AMERICA'S earliest human inhabitants were themselves immigrants. About 25,000 years ago, a group of Asians crossed the land bridge connecting Alaska and Siberia and entered North America. Of course, it wasn't called America then. That name came much later.
Vox.com gathered 35 maps to explain the history of immigration to the Americas, specifically, the United States. For those of us more visually oriented, it is very informative and easy to follow reinforcing the myth that America is a land of immigrants, a lofty self-image, but at the same time, some of the maps demolish the myth of our "melting pot" and our "tolerance" towards strangers.
It explains the forced immigration (slavery) and why Europeans dominated the number of immigrants in the early 20th century; the impact of the 1965 reform of immigration that changed the makeup of immigrants.
American politicians, and Americans themselves, love to call themselves "a nation of immigrants": a place where everyone's family has, at some point, chosen to come to seek freedom or a better life. America has managed to maintain that self-image through the forced migration of millions of African slaves, restrictive immigration laws based on fears of "inferior" races, and nativist movements that encouraged immigrants to assimilate or simply leave.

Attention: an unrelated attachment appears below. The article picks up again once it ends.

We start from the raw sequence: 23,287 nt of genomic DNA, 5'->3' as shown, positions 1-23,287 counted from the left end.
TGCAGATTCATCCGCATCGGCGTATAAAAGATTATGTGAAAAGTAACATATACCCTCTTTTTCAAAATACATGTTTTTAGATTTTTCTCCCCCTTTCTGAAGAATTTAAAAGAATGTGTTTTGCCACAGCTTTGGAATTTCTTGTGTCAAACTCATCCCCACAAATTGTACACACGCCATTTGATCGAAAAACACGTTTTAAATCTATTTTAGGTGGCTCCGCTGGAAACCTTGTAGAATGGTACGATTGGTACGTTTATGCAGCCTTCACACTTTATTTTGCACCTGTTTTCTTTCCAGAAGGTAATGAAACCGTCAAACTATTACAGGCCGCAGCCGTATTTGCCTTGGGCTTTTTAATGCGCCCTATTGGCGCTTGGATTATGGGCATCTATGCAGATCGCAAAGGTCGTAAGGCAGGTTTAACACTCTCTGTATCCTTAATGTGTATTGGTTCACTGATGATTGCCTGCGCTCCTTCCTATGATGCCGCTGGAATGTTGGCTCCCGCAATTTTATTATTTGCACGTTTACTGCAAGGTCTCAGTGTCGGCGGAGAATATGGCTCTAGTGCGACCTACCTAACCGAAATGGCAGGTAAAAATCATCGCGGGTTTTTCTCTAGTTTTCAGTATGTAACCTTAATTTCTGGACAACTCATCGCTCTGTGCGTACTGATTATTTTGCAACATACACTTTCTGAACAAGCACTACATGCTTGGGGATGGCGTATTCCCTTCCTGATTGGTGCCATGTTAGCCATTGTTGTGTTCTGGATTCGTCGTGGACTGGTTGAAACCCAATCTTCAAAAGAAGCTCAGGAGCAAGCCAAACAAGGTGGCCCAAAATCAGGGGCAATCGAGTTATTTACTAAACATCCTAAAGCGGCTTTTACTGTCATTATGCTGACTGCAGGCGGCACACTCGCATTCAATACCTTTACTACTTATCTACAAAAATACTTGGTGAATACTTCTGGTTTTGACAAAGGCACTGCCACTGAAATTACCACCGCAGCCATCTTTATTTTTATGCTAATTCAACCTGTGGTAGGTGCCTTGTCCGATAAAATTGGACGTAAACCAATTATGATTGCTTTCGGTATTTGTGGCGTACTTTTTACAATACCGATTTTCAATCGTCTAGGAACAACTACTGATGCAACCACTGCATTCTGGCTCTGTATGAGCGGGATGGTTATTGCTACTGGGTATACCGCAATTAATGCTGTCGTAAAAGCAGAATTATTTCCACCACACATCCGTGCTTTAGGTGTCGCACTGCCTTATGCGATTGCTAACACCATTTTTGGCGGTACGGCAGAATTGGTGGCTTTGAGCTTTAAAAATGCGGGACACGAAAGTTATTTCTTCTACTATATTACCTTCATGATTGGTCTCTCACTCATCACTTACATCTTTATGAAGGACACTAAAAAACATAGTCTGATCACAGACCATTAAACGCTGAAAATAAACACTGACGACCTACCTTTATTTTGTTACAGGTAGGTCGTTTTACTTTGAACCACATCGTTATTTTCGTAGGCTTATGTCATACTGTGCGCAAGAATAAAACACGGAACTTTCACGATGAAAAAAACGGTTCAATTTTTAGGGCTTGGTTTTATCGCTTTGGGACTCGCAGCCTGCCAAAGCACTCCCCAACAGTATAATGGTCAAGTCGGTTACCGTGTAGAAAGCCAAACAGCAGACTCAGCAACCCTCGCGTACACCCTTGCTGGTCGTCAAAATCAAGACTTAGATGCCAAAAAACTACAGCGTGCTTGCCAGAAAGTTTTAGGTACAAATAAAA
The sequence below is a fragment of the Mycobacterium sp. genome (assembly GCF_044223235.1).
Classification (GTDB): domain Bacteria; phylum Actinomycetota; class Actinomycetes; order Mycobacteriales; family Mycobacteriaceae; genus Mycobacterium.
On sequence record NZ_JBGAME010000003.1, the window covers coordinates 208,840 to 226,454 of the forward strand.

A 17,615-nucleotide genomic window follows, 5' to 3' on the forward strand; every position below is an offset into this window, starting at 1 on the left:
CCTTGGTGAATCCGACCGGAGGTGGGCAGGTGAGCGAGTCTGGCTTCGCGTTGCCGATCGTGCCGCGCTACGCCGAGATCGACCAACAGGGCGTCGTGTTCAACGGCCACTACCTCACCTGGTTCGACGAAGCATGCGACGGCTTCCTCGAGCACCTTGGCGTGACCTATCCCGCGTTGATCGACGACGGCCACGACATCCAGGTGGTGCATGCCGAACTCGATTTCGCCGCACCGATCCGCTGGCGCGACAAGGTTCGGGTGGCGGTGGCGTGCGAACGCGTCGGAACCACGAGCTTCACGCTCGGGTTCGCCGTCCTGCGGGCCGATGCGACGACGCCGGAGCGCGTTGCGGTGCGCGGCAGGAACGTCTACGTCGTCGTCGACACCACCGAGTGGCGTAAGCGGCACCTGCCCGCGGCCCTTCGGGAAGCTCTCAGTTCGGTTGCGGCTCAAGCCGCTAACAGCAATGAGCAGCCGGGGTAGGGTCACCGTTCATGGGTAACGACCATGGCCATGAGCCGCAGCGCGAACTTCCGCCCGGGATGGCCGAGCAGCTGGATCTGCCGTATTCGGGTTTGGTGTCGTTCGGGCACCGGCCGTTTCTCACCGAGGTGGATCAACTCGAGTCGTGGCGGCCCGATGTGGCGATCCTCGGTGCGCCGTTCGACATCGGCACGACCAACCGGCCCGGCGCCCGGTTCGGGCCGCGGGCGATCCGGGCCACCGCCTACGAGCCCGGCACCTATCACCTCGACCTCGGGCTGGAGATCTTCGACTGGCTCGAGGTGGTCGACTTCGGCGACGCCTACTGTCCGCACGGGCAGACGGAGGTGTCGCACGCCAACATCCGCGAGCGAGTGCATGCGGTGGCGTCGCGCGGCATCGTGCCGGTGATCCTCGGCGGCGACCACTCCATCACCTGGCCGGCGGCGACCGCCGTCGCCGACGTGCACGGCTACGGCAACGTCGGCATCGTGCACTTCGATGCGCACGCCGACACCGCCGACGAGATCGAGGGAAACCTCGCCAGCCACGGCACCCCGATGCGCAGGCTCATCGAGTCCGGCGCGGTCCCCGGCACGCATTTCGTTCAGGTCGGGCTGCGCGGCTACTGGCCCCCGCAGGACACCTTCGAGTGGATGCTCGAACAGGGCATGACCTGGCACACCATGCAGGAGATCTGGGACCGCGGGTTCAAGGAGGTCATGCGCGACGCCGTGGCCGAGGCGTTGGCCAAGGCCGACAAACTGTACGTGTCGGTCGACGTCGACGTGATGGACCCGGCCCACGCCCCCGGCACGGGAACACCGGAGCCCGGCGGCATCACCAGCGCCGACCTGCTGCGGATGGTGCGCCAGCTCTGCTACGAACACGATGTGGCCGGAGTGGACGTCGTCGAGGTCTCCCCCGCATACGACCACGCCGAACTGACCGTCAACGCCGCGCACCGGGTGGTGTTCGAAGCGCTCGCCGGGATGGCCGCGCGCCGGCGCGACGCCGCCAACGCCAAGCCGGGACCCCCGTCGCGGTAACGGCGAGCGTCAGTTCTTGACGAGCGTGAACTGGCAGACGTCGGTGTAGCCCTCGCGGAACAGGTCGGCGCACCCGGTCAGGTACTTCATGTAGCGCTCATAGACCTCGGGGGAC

But while the reality of America's immigrant heritage is more complicated than the myth, it's still a fundamental truth of the country's history. It's impossible to understand the country today without knowing who's been kept out, who's been let in, and how they've been treated once they arrive.
Unfortunately, the maps are purely factual and doesn't explain why immigration and the present wave of immigrants is such a problem with a lot of people today.
Coupled with the PEW study that reports that Asians now outnumber Hispanics as new immigrants, it could be an interesting next few years as that stat becomes more widely known among politicians and marketers. My fear is that it might create a backlash against Asians, not only from the dominant ethnic group, but also from other minorities who are still fighting for their piece of the pie and who may resent the newcomers.
But there's reason to hope for a much better outcome: that Asian American immigration advocates will join forces with the better established minorities to form an even more influential bloc of voters and consumers. If those minority groups could overcome their suspicions of each other and realize their combined strength; That coalition of African, Latino and Asian Americans complementing and energizing each other would be difficult to ignore.